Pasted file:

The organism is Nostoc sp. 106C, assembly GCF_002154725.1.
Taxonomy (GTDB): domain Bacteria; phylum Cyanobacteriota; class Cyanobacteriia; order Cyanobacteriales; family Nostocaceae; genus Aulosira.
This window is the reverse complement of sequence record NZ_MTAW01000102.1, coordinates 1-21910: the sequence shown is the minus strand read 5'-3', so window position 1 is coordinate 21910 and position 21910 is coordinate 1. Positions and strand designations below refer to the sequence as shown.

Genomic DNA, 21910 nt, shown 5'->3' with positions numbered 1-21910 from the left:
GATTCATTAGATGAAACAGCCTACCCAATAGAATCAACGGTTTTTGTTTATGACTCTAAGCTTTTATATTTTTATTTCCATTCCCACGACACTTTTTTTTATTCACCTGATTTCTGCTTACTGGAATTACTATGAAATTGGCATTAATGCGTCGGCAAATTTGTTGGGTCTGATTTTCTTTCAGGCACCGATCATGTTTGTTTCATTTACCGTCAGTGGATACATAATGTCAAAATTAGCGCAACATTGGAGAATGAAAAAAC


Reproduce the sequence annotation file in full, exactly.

The organism is Nostoc sp. 106C, assembly GCF_002154725.1.
Taxonomy (GTDB): domain Bacteria; phylum Cyanobacteriota; class Cyanobacteriia; order Cyanobacteriales; family Nostocaceae; genus Aulosira.
This window is the reverse complement of sequence record NZ_MTAW01000102.1, coordinates 1-21910: the sequence shown is the minus strand read 5'-3', so window position 1 is coordinate 21910 and position 21910 is coordinate 1. Positions and strand designations below refer to the sequence as shown.

Genomic DNA, 21910 nt, shown 5'->3' with positions numbered 1-21910 from the left:
GATTCATTAGATGAAACAGCCTACCCAATAGAATCAACGGTTTTTGTTTATGACTCTAAGCTTTTATATTTTTATTTCCATTCCCACGACACTTTTTTTTATTCACCTGATTTCTGCTTACTGGAATTACTATGAAATTGGCATTAATGCGTCGGCAAATTTGTTGGGTCTGATTTTCTTTCAGGCACCGATCATGTTTGTTTCATTTACCGTCAGTGGATACATAATGTCAAAATTAGCGCAACATTGGAGAATGAAAAAAC